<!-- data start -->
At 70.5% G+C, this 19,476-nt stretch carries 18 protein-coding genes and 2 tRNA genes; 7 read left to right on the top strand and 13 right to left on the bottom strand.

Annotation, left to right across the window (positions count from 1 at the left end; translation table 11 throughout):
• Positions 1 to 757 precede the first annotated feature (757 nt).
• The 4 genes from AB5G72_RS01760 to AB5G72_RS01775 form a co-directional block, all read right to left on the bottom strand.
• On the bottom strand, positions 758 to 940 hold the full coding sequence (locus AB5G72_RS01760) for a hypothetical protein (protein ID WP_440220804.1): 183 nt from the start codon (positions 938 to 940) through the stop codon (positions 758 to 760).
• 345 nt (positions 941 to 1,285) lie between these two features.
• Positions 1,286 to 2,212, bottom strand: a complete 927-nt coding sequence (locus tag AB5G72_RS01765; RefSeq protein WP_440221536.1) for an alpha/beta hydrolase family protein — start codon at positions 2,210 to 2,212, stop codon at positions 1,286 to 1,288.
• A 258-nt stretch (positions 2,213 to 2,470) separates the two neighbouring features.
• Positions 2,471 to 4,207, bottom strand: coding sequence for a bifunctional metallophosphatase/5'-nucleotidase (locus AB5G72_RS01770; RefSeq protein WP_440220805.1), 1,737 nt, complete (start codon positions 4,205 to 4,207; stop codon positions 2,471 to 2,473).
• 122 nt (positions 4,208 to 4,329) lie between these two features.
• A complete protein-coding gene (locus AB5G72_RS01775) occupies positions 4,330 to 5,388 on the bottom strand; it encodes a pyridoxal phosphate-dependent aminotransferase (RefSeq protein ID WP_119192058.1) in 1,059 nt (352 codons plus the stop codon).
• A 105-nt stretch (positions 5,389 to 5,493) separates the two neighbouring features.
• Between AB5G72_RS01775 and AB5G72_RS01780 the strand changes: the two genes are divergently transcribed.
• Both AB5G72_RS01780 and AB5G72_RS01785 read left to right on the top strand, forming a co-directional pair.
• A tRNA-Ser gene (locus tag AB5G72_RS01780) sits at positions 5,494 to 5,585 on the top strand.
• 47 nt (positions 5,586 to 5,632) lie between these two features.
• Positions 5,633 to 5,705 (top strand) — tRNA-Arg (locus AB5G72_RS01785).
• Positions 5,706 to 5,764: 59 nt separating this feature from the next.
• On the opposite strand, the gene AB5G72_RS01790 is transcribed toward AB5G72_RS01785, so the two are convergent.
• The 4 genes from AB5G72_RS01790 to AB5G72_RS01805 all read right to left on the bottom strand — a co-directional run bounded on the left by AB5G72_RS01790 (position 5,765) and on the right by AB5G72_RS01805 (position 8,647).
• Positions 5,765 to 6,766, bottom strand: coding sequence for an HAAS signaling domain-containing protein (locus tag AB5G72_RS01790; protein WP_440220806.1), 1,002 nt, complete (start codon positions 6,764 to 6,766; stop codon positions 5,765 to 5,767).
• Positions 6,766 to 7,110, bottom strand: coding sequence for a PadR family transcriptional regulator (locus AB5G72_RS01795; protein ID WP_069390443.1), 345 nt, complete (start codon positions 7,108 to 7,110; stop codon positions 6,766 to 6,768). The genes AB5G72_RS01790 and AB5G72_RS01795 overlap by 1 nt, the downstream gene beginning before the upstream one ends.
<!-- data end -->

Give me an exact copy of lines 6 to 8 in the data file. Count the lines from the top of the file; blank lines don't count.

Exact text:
• 345 nt (positions 941 to 1,285) lie between these two features.
• Positions 1,286 to 2,212, bottom strand: a complete 927-nt coding sequence (locus tag AB5G72_RS01765; RefSeq protein WP_440221536.1) for an alpha/beta hydrolase family protein — start codon at positions 2,210 to 2,212, stop codon at positions 1,286 to 1,288.
• A 258-nt stretch (positions 2,213 to 2,470) separates the two neighbouring features.